Wednesday, June 08, 2016

`You'll Thrill to Share Its Old Romance'

“You must come back to Cleveland, if you were Cleveland-bred,
It calls you, though your place be filled, and all your chances dead;
You must come back to Cleveland to smell its murky air,
And hear its roar, and feel its throb, and pace its streets aflare.”

That was a test, and everyone failed. Substitute “London” for “Cleveland” and you have the opening stanza of Lilian Street’s “Londoner” (Shadow and Gleam, 1895), another poem I found in The Charm of London: An Anthology (1912), edited by Alfred A. Hyatt. I’m a sucker for poems and songs (“Come Back, Paddy Reilly”) about yearning after the old sod and other things you can never have. It’s better to confine such longings to the realm of maudlin fantasy. A permanent return to my place of birth is impossible, for reasons financial, familial and world-historical. We no longer fit, my city and I. My professional skills are not needed in Cleveland. My sons were born and raised elsewhere, in New York and Texas. Cleveland, for them, is a case study in urban pathology or a punch line. I must be content with memories, old photos and conversation with family and friends. As Lilian Street puts it:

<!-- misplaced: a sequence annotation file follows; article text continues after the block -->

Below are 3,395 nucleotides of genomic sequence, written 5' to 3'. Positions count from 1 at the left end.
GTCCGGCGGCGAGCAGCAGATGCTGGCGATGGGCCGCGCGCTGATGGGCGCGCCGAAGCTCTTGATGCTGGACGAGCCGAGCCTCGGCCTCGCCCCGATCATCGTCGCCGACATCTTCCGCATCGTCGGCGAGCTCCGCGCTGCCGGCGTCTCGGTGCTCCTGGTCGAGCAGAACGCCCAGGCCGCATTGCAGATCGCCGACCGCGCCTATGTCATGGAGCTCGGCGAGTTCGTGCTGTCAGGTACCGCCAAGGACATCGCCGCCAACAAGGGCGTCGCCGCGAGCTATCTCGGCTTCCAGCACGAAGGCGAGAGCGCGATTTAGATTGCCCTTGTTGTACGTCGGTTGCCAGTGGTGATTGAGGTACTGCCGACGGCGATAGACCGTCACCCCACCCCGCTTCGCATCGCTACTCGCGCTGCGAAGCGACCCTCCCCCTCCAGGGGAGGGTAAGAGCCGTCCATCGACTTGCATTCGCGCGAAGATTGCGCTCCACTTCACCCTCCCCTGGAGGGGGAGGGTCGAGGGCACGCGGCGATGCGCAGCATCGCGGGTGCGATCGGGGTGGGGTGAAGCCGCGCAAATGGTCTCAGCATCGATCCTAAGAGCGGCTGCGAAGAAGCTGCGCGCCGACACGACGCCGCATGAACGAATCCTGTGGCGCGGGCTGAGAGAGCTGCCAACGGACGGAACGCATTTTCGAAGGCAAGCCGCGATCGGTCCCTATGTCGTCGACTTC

“And in its dear enchantment, if Cleveland once was yours,
You’ll thrill to share its old romance, and snatch its ancient lures.”

No comments: